I am getting a 512GB internal SSD so obviously I’ll need external drives (is SSD needed for Photos library?). What’s the best setup process to run Photos externally?
You don't need a SSD for your Photos library, although running it off of one will speed up its performance. It depends on what types of photos you have there, and what you're trying to do. If you're doing photo editing off of the library and you're working with huge 50 megapixel files, you might want a SSD. If you're viewing photos from your iPhone then a standard hard drive would be fine.

There's no particularly special process to run Photos externally. If you already had a Photos library (such as if you could salvage the one from your 2011 iMac) then you could just open it and Photos would take care of the rest. Otherwise, by default Photos will create a library on your main drive in the Photos directory. If you shut down Photos and move this directory, then open it, it'll continue to use that directory from its new location. I run my Photos library from an external drive, no problems.

To the point about backing up, note that Time Machine can back up external drives, and you can also configure it to back up only certain parts of an external drive. See this website for more information. If you're using photos in the cloud then you're arguably already backed up and protected against data loss from drive failure.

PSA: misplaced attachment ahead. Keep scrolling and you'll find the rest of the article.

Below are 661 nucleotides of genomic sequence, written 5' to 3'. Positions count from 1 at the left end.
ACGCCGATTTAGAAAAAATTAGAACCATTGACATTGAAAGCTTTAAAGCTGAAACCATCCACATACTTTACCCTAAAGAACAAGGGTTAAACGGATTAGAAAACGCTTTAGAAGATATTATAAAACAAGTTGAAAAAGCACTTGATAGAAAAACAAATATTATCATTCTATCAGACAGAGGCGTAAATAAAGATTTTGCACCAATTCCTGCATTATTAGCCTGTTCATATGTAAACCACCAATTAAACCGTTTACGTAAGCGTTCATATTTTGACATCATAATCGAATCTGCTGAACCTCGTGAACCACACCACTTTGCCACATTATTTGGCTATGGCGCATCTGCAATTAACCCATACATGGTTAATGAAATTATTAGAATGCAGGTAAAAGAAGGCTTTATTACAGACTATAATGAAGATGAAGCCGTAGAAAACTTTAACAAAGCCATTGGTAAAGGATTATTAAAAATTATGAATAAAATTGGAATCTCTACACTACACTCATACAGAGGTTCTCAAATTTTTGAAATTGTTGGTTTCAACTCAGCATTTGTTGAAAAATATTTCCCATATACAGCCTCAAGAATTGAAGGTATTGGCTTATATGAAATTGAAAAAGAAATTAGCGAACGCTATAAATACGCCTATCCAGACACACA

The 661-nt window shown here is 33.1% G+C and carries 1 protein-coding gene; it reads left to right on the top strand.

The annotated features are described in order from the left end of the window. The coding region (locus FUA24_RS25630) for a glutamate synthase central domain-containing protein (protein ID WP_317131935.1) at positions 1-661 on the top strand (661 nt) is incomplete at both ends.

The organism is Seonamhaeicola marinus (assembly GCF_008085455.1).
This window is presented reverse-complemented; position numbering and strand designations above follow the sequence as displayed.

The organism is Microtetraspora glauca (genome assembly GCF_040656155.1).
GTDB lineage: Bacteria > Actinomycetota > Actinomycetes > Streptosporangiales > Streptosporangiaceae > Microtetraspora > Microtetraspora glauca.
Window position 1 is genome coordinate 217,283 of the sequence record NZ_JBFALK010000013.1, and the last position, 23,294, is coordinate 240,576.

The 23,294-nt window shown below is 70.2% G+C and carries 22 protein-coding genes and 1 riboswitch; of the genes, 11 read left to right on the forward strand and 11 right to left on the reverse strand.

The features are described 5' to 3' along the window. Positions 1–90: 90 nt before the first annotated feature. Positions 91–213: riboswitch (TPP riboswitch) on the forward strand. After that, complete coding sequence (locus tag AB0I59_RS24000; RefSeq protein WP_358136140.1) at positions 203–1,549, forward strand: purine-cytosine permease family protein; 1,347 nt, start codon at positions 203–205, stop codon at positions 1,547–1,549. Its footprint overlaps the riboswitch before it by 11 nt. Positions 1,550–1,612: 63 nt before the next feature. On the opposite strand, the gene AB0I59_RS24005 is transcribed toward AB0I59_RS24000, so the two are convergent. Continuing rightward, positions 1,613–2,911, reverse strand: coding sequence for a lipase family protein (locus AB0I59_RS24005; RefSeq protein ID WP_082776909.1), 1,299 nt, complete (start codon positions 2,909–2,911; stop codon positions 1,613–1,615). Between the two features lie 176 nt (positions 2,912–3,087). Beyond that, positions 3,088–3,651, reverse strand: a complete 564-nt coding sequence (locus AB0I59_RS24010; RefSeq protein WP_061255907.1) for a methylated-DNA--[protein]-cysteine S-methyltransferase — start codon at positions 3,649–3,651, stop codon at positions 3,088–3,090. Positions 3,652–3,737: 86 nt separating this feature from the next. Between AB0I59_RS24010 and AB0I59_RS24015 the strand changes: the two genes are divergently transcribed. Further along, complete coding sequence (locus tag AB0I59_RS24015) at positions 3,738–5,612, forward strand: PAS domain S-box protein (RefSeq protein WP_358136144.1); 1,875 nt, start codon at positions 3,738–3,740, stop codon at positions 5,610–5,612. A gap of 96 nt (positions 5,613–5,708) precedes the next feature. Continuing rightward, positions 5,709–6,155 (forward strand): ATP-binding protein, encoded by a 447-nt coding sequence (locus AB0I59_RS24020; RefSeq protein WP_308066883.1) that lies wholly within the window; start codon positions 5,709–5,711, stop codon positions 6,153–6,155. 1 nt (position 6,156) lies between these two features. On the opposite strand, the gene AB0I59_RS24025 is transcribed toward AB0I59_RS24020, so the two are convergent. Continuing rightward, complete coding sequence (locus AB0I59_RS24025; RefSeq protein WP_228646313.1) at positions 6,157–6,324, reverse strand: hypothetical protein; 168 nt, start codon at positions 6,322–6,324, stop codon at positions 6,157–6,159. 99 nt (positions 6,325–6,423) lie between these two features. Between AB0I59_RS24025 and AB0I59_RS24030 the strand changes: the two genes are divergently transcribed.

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alisalem

macrumors regular
Apr 12, 2013
122
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Mississauga, ON
Once you get your new Mac and setup iCloud, it should download a low-res version of your photos, mainly for thumbnail generation. You can change that in the Photos.app settings to enable downloading the full library to your Mac.

You can put your Photos library on an external drive. When you launch Photos for the first time, press and hold the Option key and it'll prompt you to create a new Photos library, which you can put on your external drive.

You don't really need an external SSD just for photos. However it's faster, more reliable and less noisy. You can always opt for a SATA SSD and put it in a USB 3.1 or Thunderbolt enclosure. I ended up buying a 2TB Crucial SSD for a really good price on Amazon Prime Day and put it in this enclosure which has been running great for the past couple of days. I'm getting about 460 MB/sec write and 510 MB/sec read which is like 4 times faster than a mechanical hard drive.
 

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mikehalloran

macrumors 68000
Oct 14, 2018
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would recommend either CarbonCopyCloner or SuperDuper to create and maintain such backups.
He always does. Not an issue here.